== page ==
The Hearts and Souls of Havana

A foreigner explores the city, falls in love, and discovers the limits of hope

I had been staying at a friend's house, she lived at home with her family, and we had nowhere to go. So we spent our nights roaming the streets of Havana, spending time on broken park benches and salt-pitted sea walls. To get away -- and get together -- we took a trip to Cienfuegos, Trinidad, and Varadero. In Cienfuegos the hotel did not want to give us a room because we were not married, but the desk clerk finally relented and said to Carmen, "You don't have the face of one of those," as she nodded toward the spandexed, dyed-blonde hookers sitting in the lobby. In Trinidad a twelve-year-old girl ran up to us as we walked on the cobblestones late at night and told Carmen, "I want to be just like you when I grow up." We were uncertain of her meaning until she turned to me and added, "This one you have is the best." In Varadero Carmen couldn't even get past a hotel doorman so we could eat in the restaurant. She was in tears with rage.

As we traveled back to Havana, she said sadly, "You have shown me what my country is." She had seen the discrimination against Cuban nationals, witnessed the perverted ambitions of little girls, and experienced what remained of Cuban dignity. It had been depressing in that way, but we had fallen in love.

I met her family and began to come around during my long walks through the city. Although they never spoke to me about my relationship with Carmen -- too complex with too many issues -- they never questioned our growing affection for each other. (Carmen's name and those of her family members have been changed to protect their identities.)

When I left, no conditions were imposed, no judgments made. Carmen handed me a note at the airport: "I do not want to ask you for a star or a phrase such as 'I will love you forever.' Instead a truth that will not separate us." I knew I would return.

The months back in the U.S. were fraught with phone calls to Cuba, desperate letters sent via third parties, and the investigation of exit options. Marriage seemed to hold the best hope for getting her out, but that approach was complicated by the fact that I am a resident alien in the United States, and my country of citizenship imposes restrictions I find unacceptable. With a foreign bride, for example, I would have to reside in my native country and guarantee my own employment for at least one year. American citizenship, for which I am eligible, seemed the only answer, and so I began the bureaucratic ballet of applications and interviews. Later would come the Cuban documents, the U.S. documents. And the waiting. It could be two years or more.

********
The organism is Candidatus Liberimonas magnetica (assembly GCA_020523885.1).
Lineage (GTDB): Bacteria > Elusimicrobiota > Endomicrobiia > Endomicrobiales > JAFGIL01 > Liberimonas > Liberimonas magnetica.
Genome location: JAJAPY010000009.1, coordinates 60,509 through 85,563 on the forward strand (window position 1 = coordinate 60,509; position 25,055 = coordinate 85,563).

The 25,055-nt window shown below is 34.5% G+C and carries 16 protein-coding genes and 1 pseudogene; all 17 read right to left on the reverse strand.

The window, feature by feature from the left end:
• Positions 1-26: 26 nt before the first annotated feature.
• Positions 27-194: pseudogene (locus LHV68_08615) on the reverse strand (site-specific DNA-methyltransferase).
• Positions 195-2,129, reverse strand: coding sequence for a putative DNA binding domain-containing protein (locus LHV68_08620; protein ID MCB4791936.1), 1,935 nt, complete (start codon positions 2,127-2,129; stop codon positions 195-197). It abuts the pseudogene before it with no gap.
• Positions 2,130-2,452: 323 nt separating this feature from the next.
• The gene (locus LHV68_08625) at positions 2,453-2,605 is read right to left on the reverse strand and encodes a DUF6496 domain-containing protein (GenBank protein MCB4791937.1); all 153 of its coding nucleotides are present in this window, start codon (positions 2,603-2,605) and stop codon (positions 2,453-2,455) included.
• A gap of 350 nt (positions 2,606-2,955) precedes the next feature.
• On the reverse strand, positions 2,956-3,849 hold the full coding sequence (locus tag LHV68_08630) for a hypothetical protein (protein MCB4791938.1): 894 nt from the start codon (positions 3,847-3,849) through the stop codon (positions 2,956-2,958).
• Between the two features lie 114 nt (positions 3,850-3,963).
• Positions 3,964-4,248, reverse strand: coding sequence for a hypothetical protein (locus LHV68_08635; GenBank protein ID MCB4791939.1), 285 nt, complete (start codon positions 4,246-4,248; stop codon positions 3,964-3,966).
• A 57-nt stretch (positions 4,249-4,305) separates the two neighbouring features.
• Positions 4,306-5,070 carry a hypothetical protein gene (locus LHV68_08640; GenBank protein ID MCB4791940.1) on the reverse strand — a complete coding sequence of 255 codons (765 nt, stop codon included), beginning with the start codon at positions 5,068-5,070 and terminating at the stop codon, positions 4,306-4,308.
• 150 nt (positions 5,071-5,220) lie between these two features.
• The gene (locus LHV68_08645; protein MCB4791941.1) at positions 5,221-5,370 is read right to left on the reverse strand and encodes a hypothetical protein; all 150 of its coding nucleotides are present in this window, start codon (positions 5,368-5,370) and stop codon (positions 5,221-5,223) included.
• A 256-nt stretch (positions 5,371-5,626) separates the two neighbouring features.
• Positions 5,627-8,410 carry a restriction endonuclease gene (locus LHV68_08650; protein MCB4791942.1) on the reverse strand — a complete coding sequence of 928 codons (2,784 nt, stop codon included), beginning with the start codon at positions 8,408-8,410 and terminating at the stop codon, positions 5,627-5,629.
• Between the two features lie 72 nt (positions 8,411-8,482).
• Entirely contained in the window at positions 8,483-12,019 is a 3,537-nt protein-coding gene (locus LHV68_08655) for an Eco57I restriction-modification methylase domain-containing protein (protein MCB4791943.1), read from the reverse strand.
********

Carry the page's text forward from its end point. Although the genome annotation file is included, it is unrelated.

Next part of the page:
I smelled the cigarette smoke just as the dawn was creeping toward the city of darkness. It would be the first of many Carmen's mother would light up each day, even though her husband had died years ago from throat cancer. Then she would mix a little powdered milk with water and leave it on the stove for the rest of us to heat, assuming there was gas.

I could hear the mop being used on the floor. It consisted of an old sweatshirt with an image of Che Guevara. "Che has served me well," Carmen's mother once told me as she dragged the rag over the buckled tile. She would be gone for work before it was light outside.

Luis was already pedaling his crooked bike down the Cuban streets toward his daily destination. Carmen would be up in a while, feeling the best she would all day. The longer she stayed on her feet, the more painful became her inflammation. She would walk to the intersection and use her beauty to hitch a ride to work. "At least I'm lucky with that," she'd say. Yaelis would stay in bed till the last moment, wake up grumpy, curse Fidel, and then run off to her classes.

During this most recent visit, I spent my days exploring the further reaches of Havana, far from the well-traveled paths frequented by most tourists, who generally are well cloistered. The foreigner arrives, is picked up at the airport in an air-conditioned van, and taken to a newly restored hotel with a pool and entertainment. The result is that most tourists hardly ever see Cuba beyond the dollar-developed sites. They hang out in the dollar nightclubs, drink the Cuban rum, smoke the Cuban cigars, and sleep with the Cuban girls. They go home and say the rum, sex, and music were good.

To find a tourist deep in the city is confusing for some Cubans. One memorable example occurred last year, when a man called out to me from a doorway and said, "You must be a poor tourist." He noted that I didn't have any jewelry, sunglasses, nice clothes, or expensive shoes. Then he asked me how much my camera cost.

This day, after meandering through Havana's back streets for the better part of an afternoon (Luis had requisitioned an old bicycle for me), I returned to the apartment and decided to pick up the daily bread ration for the family. I knew the location of the distribution center, having been there with Carmen. Despite a sign warning that "unknown people" would not be issued bread, the woman behind the counter never looked up. She merely saw how many rolls the ration book allowed, collected the five Cuban cents per roll, and recorded the transaction.

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